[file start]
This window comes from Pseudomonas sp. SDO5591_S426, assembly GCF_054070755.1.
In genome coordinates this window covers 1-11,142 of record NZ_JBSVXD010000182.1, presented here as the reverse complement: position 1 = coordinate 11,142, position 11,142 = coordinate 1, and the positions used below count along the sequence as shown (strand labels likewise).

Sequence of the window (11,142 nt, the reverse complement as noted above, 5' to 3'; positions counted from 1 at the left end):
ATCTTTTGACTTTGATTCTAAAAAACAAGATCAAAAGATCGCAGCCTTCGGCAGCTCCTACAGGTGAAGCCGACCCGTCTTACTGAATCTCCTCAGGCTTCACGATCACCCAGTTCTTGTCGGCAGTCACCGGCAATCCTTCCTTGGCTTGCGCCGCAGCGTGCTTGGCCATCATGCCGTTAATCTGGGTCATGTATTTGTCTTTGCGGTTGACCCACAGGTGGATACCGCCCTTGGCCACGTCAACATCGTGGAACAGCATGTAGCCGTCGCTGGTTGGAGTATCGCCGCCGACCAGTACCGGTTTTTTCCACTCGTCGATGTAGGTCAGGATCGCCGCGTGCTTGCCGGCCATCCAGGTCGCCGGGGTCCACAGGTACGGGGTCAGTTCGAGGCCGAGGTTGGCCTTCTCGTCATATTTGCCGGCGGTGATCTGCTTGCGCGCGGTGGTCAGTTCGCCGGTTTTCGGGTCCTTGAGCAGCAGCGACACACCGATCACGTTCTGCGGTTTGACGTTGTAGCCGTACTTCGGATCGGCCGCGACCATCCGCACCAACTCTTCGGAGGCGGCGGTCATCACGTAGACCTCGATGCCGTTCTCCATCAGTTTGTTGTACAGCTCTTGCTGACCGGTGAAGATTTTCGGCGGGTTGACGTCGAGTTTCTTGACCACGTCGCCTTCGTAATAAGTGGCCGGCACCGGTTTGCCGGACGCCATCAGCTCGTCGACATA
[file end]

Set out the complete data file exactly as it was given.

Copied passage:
This window comes from Pseudomonas sp. SDO5591_S426, assembly GCF_054070755.1.
In genome coordinates this window covers 1-11,142 of record NZ_JBSVXD010000182.1, presented here as the reverse complement: position 1 = coordinate 11,142, position 11,142 = coordinate 1, and the positions used below count along the sequence as shown (strand labels likewise).

Sequence of the window (11,142 nt, the reverse complement as noted above, 5' to 3'; positions counted from 1 at the left end):
ATCTTTTGACTTTGATTCTAAAAAACAAGATCAAAAGATCGCAGCCTTCGGCAGCTCCTACAGGTGAAGCCGACCCGTCTTACTGAATCTCCTCAGGCTTCACGATCACCCAGTTCTTGTCGGCAGTCACCGGCAATCCTTCCTTGGCTTGCGCCGCAGCGTGCTTGGCCATCATGCCGTTAATCTGGGTCATGTATTTGTCTTTGCGGTTGACCCACAGGTGGATACCGCCCTTGGCCACGTCAACATCGTGGAACAGCATGTAGCCGTCGCTGGTTGGAGTATCGCCGCCGACCAGTACCGGTTTTTTCCACTCGTCGATGTAGGTCAGGATCGCCGCGTGCTTGCCGGCCATCCAGGTCGCCGGGGTCCACAGGTACGGGGTCAGTTCGAGGCCGAGGTTGGCCTTCTCGTCATATTTGCCGGCGGTGATCTGCTTGCGCGCGGTGGTCAGTTCGCCGGTTTTCGGGTCCTTGAGCAGCAGCGACACACCGATCACGTTCTGCGGTTTGACGTTGTAGCCGTACTTCGGATCGGCCGCGACCATCCGCACCAACTCTTCGGAGGCGGCGGTCATCACGTAGACCTCGATGCCGTTCTCCATCAGTTTGTTGTACAGCTCTTGCTGACCGGTGAAGATTTTCGGCGGGTTGACGTCGAGTTTCTTGACCACGTCGCCTTCGTAATAAGTGGCCGGCACCGGTTTGCCGGACGCCATCAGCTCGTCGACATA